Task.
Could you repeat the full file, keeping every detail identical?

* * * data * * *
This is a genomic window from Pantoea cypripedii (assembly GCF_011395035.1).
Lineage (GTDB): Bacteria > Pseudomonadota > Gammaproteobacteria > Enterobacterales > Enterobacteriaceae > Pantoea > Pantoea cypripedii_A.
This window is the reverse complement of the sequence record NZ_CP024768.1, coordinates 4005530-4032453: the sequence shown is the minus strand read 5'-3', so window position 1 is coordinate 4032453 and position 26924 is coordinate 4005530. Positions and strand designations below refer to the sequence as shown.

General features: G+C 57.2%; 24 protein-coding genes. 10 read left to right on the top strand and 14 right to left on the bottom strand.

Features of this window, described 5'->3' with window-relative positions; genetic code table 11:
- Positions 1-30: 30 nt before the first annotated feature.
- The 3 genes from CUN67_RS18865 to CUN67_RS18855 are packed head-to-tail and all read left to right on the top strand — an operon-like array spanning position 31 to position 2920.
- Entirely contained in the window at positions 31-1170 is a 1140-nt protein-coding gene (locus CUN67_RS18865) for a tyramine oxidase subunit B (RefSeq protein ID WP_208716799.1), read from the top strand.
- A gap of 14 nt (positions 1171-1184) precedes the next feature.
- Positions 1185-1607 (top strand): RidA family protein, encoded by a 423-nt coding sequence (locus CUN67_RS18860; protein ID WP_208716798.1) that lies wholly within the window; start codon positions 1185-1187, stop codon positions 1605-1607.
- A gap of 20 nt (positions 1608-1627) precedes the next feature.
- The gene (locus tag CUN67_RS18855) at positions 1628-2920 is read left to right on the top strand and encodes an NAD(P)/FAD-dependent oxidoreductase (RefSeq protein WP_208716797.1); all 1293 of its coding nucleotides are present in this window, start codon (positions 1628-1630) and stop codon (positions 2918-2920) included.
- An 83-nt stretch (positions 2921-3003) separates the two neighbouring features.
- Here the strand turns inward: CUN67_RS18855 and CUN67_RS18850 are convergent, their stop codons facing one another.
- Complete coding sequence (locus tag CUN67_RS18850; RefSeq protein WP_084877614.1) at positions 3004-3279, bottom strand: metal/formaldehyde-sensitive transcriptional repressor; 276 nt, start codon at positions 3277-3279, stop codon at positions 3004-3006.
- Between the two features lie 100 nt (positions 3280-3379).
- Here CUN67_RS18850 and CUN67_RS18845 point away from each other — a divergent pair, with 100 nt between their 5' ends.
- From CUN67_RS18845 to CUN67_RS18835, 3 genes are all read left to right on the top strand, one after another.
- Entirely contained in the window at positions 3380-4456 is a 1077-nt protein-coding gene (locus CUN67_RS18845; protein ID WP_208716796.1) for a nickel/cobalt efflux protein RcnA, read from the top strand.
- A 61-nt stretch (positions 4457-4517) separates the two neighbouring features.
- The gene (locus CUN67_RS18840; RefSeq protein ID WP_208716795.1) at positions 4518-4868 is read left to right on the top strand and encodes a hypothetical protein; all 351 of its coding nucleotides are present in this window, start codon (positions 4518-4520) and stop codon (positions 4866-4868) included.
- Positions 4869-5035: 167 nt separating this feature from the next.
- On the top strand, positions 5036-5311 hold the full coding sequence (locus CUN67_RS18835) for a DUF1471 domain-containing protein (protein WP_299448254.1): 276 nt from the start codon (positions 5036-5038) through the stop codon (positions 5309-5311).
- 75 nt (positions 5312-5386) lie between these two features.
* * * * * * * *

This is a genomic window from Pantoea cypripedii (assembly GCF_011395035.1).
Lineage (GTDB): Bacteria > Pseudomonadota > Gammaproteobacteria > Enterobacterales > Enterobacteriaceae > Pantoea > Pantoea cypripedii_A.
This window is the reverse complement of the sequence record NZ_CP024768.1, coordinates 4005530-4032453: the sequence shown is the minus strand read 5'-3', so window position 1 is coordinate 4032453 and position 26924 is coordinate 4005530. Positions and strand designations below refer to the sequence as shown.

General features: G+C 57.2%; 24 protein-coding genes. 10 read left to right on the top strand and 14 right to left on the bottom strand.

Features of this window, described 5'->3' with window-relative positions; genetic code table 11:
- Positions 1-30: 30 nt before the first annotated feature.
- The 3 genes from CUN67_RS18865 to CUN67_RS18855 are packed head-to-tail and all read left to right on the top strand — an operon-like array spanning position 31 to position 2920.
- Entirely contained in the window at positions 31-1170 is a 1140-nt protein-coding gene (locus CUN67_RS18865) for a tyramine oxidase subunit B (RefSeq protein ID WP_208716799.1), read from the top strand.
- A gap of 14 nt (positions 1171-1184) precedes the next feature.
- Positions 1185-1607 (top strand): RidA family protein, encoded by a 423-nt coding sequence (locus CUN67_RS18860; protein ID WP_208716798.1) that lies wholly within the window; start codon positions 1185-1187, stop codon positions 1605-1607.
- A gap of 20 nt (positions 1608-1627) precedes the next feature.
- The gene (locus tag CUN67_RS18855) at positions 1628-2920 is read left to right on the top strand and encodes an NAD(P)/FAD-dependent oxidoreductase (RefSeq protein WP_208716797.1); all 1293 of its coding nucleotides are present in this window, start codon (positions 1628-1630) and stop codon (positions 2918-2920) included.
- An 83-nt stretch (positions 2921-3003) separates the two neighbouring features.
- Here the strand turns inward: CUN67_RS18855 and CUN67_RS18850 are convergent, their stop codons facing one another.
- Complete coding sequence (locus tag CUN67_RS18850; RefSeq protein WP_084877614.1) at positions 3004-3279, bottom strand: metal/formaldehyde-sensitive transcriptional repressor; 276 nt, start codon at positions 3277-3279, stop codon at positions 3004-3006.
- Between the two features lie 100 nt (positions 3280-3379).
- Here CUN67_RS18850 and CUN67_RS18845 point away from each other — a divergent pair, with 100 nt between their 5' ends.
- From CUN67_RS18845 to CUN67_RS18835, 3 genes are all read left to right on the top strand, one after another.
- Entirely contained in the window at positions 3380-4456 is a 1077-nt protein-coding gene (locus CUN67_RS18845; protein ID WP_208716796.1) for a nickel/cobalt efflux protein RcnA, read from the top strand.
- A 61-nt stretch (positions 4457-4517) separates the two neighbouring features.
- The gene (locus CUN67_RS18840; RefSeq protein ID WP_208716795.1) at positions 4518-4868 is read left to right on the top strand and encodes a hypothetical protein; all 351 of its coding nucleotides are present in this window, start codon (positions 4518-4520) and stop codon (positions 4866-4868) included.
- Positions 4869-5035: 167 nt separating this feature from the next.
- On the top strand, positions 5036-5311 hold the full coding sequence (locus CUN67_RS18835) for a DUF1471 domain-containing protein (protein WP_299448254.1): 276 nt from the start codon (positions 5036-5038) through the stop codon (positions 5309-5311).
- 75 nt (positions 5312-5386) lie between these two features.